Show me marketer that wasn’t marketed VR and AR as the next best thing since bread came sliced. Seeing new technologies before they are mainstream is one of the many reasons I love my job. AR was one of those technologies 5 years ago, but we had little knowledge of what to do with it. The world has changed, thanks to Snap or Instagram. But do marketers see AR as more than just a gimmick? What do you think?
I was a non-believer in the power of AR or VR until one of our brands built a campaign that answered a current consumer insight: Dogs don’t enjoy selfies, as much as humans are obsessed with front-facing camera techniques. How can you solve this with technology? Pedigree did it nicely, creating a leave-behind item that functions as an enabler for technology to do its magic better.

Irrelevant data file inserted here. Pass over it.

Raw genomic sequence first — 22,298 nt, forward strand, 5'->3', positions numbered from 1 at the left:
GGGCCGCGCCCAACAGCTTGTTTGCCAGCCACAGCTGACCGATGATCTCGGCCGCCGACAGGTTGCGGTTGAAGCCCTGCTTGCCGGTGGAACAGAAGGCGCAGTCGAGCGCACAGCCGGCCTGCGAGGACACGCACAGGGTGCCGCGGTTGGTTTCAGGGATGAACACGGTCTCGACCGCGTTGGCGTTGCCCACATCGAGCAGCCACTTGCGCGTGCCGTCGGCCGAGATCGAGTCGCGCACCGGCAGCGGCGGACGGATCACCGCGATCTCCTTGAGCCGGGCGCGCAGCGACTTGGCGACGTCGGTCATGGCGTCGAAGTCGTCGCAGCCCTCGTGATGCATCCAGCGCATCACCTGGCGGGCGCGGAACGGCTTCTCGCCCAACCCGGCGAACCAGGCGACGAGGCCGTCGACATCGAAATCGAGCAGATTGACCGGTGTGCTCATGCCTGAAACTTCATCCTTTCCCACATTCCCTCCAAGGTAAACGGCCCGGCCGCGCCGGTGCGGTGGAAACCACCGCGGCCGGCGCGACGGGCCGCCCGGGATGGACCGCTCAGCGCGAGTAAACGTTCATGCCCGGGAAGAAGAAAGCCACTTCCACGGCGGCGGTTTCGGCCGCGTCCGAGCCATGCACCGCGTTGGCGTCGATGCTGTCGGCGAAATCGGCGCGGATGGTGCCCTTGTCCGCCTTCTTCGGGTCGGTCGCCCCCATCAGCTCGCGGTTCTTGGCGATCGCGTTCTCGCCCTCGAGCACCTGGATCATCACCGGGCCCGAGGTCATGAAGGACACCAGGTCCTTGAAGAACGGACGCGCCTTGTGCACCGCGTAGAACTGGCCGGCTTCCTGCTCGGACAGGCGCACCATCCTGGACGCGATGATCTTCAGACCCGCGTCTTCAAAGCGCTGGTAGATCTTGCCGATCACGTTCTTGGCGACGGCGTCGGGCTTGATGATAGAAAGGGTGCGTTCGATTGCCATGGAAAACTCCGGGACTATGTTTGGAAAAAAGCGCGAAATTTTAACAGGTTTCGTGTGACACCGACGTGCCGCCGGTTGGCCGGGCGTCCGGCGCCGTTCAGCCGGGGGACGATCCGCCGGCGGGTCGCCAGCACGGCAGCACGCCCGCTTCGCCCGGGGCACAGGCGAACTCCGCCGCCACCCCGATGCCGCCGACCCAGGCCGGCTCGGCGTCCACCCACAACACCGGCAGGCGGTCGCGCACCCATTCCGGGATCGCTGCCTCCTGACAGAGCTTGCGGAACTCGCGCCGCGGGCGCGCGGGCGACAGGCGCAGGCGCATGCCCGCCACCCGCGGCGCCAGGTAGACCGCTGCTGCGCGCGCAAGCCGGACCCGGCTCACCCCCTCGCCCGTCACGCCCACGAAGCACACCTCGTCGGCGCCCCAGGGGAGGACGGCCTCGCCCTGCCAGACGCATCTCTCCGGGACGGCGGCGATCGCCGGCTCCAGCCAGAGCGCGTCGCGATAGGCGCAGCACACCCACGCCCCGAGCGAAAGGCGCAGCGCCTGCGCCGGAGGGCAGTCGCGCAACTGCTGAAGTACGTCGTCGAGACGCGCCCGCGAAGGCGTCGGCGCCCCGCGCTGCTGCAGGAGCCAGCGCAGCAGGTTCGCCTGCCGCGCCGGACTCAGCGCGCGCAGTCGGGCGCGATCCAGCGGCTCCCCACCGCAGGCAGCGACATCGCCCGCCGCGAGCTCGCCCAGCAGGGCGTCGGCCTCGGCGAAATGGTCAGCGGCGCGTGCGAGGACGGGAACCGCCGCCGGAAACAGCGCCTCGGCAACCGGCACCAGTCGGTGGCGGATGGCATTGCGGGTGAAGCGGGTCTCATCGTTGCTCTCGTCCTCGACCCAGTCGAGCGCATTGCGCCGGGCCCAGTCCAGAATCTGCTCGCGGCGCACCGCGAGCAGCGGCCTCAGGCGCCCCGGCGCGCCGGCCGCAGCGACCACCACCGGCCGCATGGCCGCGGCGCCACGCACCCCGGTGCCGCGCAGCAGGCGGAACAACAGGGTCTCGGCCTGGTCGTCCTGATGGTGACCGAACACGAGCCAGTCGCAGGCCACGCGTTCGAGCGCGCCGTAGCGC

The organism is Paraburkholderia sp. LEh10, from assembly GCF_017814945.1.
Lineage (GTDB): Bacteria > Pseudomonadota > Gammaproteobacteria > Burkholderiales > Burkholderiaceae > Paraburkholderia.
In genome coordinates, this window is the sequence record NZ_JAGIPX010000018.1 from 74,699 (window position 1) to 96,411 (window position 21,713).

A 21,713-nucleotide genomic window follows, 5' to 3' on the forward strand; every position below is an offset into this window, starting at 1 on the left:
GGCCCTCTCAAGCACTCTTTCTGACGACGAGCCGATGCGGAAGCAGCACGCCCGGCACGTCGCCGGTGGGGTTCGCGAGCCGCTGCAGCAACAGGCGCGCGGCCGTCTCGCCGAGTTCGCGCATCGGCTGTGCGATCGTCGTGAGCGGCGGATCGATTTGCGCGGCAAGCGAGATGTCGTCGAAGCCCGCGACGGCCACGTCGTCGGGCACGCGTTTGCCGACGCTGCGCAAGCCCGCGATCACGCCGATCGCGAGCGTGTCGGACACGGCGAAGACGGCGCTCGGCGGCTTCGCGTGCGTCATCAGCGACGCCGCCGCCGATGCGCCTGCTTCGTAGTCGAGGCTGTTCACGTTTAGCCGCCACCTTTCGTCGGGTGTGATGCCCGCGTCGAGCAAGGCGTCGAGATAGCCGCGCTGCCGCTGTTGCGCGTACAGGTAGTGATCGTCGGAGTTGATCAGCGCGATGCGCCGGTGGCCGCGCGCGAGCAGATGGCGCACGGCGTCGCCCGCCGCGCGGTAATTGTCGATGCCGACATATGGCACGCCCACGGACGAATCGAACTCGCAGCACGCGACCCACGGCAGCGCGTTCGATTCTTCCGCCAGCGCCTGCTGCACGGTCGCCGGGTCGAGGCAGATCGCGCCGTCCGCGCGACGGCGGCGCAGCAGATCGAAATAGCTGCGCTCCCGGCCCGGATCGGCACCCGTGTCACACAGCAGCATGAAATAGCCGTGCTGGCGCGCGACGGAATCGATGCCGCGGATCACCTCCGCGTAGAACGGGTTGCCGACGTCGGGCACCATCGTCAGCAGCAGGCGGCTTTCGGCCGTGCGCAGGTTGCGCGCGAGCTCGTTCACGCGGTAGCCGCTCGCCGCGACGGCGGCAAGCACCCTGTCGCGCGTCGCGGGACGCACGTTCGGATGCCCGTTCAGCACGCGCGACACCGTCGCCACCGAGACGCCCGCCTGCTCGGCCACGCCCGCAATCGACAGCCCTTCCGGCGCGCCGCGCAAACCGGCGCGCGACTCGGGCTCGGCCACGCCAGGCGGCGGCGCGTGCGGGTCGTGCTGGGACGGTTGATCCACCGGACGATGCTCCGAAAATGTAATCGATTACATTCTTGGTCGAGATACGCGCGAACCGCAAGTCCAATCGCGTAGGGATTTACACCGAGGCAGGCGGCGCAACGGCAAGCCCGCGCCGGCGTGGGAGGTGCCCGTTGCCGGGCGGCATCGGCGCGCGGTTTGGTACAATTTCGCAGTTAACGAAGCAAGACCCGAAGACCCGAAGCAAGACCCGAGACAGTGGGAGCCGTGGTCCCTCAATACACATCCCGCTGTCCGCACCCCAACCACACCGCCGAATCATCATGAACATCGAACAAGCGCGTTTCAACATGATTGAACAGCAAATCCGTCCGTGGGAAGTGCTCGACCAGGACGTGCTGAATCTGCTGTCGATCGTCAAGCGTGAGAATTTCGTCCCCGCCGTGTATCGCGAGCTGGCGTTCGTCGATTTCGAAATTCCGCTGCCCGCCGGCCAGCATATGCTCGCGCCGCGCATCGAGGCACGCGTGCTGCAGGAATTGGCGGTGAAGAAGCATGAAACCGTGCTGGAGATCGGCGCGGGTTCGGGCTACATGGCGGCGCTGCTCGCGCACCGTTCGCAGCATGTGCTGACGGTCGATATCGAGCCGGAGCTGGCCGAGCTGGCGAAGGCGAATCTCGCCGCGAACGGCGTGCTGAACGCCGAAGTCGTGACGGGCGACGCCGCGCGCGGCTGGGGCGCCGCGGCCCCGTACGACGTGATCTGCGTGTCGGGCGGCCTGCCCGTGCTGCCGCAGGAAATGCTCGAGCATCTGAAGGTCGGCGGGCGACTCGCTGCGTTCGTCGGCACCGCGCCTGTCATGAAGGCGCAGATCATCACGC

But we are not alone, this month Gucci showed us that AR can be used on other body parts than just your face. All this to sell 500$ sneakers. Will it work?
Jewelry is another category where AR can do magic. In our social distancing times, AR helps by replacing the awkward masked in-store interactions or the never-ending trials with an experience that you can have at home. I assume the technology works even better on fingers compared to faces.
And last but not least, IKEA shows us how to model our homes, using AR. Their branded app allows anyone to browse unlimited color options and placements for that sofa or chair you always wanted next to your plant.
All those ideas have 3 big benefits:
- minimize the path to purchase,
- solve a real problem (trial).
- create a “coolness” factor for your brand
What’s not to like?
How can you use AR to enhance your brand experience this year?